While no atheriniforms are listed by CITES, 79 species presently are included on the IUCN Red List. Of those, 28 species are listed as Data Deficient, 8 species are listed as Lower Risk/Near Threatened, and 31 species (most of which are rainbowfishes) are listed as Vulnerable. Five species are Endangered: Poblana letholepis and Poblana squamata from Mexico, Craterocephalus fluviatilis and Pseudomugil mellis from Australia, and Melanotaenia boesemani from New Guinea. Six species are considered Critically Endangered: Chilatherina sentaniensis from Irian Jaya, Glossolepis wanamensis and Kiunga ballochi from Papua New Guinea, Poblana alchichica from Mexico, Rheocles wrightae from Madagascar, and Scaturiginichthys vermeilipinnis from Australia. A single atheriniform, Rheocles sikorae from Madagascar, is believed to be Extinct.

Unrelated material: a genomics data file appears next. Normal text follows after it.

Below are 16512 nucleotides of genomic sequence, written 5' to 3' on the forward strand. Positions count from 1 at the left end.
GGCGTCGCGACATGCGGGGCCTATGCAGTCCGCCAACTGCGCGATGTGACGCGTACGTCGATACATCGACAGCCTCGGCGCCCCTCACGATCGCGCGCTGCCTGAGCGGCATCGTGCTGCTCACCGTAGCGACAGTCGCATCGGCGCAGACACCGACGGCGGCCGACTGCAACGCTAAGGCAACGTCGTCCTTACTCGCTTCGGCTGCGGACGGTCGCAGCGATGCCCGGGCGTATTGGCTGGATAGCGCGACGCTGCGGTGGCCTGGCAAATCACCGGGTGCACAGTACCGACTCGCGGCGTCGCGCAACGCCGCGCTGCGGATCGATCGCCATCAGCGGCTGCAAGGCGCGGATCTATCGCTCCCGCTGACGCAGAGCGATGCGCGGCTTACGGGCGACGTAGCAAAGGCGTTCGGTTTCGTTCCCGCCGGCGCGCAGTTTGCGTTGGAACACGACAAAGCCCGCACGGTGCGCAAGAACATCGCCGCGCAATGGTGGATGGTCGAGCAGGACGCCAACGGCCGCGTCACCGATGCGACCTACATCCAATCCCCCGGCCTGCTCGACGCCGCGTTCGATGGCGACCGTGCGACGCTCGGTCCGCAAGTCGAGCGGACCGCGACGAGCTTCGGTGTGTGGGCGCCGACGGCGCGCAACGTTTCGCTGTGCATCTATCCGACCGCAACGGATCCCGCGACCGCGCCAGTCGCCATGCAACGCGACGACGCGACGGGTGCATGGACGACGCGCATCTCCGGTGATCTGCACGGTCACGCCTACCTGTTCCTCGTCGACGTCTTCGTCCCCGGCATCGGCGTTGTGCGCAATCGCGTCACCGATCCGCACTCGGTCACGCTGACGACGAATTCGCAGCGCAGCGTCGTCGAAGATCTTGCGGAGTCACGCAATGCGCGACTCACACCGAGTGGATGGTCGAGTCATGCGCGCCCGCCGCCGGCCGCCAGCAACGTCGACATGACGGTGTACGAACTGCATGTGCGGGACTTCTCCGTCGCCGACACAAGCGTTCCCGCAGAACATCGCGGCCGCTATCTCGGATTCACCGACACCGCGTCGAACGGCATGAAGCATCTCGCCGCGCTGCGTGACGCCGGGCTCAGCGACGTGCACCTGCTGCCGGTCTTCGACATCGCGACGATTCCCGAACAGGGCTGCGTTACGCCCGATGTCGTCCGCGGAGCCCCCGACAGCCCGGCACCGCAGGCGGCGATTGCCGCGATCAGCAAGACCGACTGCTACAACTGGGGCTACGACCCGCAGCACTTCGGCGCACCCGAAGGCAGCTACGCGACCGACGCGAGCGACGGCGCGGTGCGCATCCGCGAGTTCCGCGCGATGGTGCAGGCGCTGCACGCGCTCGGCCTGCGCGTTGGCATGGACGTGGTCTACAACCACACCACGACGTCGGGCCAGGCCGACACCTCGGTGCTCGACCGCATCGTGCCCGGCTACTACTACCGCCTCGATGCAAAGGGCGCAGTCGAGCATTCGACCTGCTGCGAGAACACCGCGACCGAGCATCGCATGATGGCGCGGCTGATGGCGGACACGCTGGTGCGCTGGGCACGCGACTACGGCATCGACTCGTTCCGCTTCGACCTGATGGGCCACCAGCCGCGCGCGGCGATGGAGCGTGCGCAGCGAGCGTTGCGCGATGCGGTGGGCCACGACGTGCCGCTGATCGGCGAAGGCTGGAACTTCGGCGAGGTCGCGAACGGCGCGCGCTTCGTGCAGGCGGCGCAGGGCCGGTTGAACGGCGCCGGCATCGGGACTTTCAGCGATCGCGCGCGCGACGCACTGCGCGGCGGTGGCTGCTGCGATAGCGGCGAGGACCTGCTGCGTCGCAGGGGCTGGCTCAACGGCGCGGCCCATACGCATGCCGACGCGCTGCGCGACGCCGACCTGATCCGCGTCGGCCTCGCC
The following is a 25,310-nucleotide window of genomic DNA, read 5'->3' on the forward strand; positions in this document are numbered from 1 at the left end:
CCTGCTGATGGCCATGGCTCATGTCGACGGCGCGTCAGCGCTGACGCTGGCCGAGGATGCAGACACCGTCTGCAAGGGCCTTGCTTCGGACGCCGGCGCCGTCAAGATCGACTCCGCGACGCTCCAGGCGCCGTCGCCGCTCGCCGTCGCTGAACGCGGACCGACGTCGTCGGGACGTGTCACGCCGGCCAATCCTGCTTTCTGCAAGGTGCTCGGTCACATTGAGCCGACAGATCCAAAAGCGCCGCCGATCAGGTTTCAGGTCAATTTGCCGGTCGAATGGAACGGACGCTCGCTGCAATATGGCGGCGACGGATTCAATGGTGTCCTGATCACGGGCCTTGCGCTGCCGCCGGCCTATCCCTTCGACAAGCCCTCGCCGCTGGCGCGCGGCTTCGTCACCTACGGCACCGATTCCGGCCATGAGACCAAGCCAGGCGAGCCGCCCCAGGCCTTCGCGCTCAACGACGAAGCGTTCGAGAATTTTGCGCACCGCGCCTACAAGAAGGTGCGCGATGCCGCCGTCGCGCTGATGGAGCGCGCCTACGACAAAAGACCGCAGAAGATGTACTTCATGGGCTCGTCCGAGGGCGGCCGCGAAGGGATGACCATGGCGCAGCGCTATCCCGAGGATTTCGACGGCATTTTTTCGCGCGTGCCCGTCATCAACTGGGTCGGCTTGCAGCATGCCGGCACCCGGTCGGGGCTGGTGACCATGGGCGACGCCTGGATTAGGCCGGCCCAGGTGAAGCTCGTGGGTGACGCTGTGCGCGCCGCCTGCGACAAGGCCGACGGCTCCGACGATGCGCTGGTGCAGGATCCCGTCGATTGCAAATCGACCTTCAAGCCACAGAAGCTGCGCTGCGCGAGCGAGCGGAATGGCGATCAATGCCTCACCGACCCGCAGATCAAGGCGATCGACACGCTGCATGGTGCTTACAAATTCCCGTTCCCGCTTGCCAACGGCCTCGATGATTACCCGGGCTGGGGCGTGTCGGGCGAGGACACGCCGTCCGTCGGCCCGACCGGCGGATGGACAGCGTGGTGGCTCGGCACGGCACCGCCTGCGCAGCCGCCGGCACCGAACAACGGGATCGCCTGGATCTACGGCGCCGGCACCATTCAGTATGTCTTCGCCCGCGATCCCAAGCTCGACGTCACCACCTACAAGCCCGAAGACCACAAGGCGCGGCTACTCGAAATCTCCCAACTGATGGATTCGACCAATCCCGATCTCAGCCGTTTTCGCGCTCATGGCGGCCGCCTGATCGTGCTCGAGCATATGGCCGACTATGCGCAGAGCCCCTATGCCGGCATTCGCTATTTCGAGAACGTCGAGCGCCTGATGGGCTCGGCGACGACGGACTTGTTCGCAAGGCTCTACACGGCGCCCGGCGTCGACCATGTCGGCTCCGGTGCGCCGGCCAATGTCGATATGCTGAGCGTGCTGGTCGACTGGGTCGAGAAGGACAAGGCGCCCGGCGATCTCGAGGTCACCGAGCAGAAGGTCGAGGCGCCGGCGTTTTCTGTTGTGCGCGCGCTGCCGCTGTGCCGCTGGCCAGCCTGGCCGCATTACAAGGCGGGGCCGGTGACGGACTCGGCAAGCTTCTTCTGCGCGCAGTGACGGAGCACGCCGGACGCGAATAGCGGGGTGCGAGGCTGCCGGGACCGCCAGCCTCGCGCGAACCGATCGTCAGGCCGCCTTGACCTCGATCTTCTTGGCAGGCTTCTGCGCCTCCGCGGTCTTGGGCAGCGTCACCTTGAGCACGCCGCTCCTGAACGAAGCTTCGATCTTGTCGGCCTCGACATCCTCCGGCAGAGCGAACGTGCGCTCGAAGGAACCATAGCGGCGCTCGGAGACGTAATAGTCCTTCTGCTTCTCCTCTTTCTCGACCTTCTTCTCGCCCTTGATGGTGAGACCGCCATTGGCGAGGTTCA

A common trend holds true for the threatened atherini-forms: they are restricted to circumscribed freshwater habitats. Such habitats are particularly vulnerable. Water quality often is threatened by pollutants, including nutrients, which are the byproducts of such human activities as deforestation, mining, and waste disposal. Introduced fish species pose another serious problem; they can be detrimental to native fish populations both as resource competitors and as predators. In the United States—where freshwater atheriniforms are few— there are no atheriniforms listed as Endangered by the U. S. Fish and Wildlife Service. Only one species, Menidia extensa (the waccamaw silverside) from North Carolina, is listed as Threatened.
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